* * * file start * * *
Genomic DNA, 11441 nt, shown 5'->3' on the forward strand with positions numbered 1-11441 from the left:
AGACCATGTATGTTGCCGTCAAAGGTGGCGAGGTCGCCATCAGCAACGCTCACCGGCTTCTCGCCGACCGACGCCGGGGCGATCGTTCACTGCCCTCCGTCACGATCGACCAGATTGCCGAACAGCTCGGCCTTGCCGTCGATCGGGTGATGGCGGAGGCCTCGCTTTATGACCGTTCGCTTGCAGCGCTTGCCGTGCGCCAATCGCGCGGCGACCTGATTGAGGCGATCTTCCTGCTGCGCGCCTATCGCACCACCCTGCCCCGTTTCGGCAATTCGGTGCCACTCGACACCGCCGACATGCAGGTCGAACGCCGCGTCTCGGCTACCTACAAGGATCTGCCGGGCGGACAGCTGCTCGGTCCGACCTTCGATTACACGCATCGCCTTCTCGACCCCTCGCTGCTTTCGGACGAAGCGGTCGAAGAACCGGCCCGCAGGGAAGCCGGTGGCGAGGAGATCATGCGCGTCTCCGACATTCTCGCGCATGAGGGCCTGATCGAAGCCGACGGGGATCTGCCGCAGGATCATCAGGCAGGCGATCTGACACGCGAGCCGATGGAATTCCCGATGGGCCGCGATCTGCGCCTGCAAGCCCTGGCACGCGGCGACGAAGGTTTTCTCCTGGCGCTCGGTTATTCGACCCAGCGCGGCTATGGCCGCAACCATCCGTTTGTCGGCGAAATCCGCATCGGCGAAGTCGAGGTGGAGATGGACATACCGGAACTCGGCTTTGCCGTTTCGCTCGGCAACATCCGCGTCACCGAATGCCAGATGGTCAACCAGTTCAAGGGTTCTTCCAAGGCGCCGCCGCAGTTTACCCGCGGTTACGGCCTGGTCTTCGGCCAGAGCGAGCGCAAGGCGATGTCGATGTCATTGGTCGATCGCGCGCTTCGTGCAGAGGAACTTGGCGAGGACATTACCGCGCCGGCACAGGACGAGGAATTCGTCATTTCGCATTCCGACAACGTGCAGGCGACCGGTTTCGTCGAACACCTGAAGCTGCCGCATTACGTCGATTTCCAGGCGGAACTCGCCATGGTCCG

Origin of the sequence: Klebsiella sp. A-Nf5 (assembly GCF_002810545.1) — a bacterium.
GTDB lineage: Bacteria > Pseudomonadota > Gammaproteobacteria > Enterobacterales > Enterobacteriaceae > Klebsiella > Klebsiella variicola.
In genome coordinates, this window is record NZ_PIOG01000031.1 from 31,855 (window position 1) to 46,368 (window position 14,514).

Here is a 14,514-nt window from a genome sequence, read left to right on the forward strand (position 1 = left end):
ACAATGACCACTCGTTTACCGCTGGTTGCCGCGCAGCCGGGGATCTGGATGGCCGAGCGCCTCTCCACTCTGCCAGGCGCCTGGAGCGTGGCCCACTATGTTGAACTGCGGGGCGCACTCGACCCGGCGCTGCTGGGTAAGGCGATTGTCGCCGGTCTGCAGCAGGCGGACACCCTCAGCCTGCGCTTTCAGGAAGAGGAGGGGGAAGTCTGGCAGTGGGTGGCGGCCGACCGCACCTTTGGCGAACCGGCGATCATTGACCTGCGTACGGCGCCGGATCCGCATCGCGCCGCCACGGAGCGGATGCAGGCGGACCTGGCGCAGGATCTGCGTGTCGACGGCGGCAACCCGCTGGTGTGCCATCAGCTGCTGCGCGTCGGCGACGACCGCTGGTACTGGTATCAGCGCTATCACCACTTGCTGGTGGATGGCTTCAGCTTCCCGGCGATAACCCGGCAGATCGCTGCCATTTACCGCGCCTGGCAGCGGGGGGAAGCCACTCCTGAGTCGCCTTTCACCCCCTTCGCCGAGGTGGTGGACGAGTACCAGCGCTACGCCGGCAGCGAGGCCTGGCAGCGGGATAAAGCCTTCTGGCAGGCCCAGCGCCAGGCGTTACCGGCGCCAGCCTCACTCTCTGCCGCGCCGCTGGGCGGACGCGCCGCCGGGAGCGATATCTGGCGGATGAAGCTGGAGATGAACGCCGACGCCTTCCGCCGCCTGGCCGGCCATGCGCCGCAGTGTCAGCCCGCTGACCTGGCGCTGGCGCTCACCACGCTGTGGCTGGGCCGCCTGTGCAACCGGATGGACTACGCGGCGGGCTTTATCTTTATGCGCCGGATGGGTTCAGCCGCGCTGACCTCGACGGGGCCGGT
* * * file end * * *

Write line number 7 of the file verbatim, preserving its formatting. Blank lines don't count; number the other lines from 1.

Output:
ACAATGACCACTCGTTTACCGCTGGTTGCCGCGCAGCCGGGGATCTGGATGGCCGAGCGCCTCTCCACTCTGCCAGGCGCCTGGAGCGTGGCCCACTATGTTGAACTGCGGGGCGCACTCGACCCGGCGCTGCTGGGTAAGGCGATTGTCGCCGGTCTGCAGCAGGCGGACACCCTCAGCCTGCGCTTTCAGGAAGAGGAGGGGGAAGTCTGGCAGTGGGTGGCGGCCGACCGCACCTTTGGCGAACCGGCGATCATTGACCTGCGTACGGCGCCGGATCCGCATCGCGCCGCCACGGAGCGGATGCAGGCGGACCTGGCGCAGGATCTGCGTGTCGACGGCGGCAACCCGCTGGTGTGCCATCAGCTGCTGCGCGTCGGCGACGACCGCTGGTACTGGTATCAGCGCTATCACCACTTGCTGGTGGATGGCTTCAGCTTCCCGGCGATAACCCGGCAGATCGCTGCCATTTACCGCGCCTGGCAGCGGGGGGAAGCCACTCCTGAGTCGCCTTTCACCCCCTTCGCCGAGGTGGTGGACGAGTACCAGCGCTACGCCGGCAGCGAGGCCTGGCAGCGGGATAAAGCCTTCTGGCAGGCCCAGCGCCAGGCGTTACCGGCGCCAGCCTCACTCTCTGCCGCGCCGCTGGGCGGACGCGCCGCCGGGAGCGATATCTGGCGGATGAAGCTGGAGATGAACGCCGACGCCTTCCGCCGCCTGGCCGGCCATGCGCCGCAGTGTCAGCCCGCTGACCTGGCGCTGGCGCTCACCACGCTGTGGCTGGGCCGCCTGTGCAACCGGATGGACTACGCGGCGGGCTTTATCTTTATGCGCCGGATGGGTTCAGCCGCGCTGACCTCGACGGGGCCGGT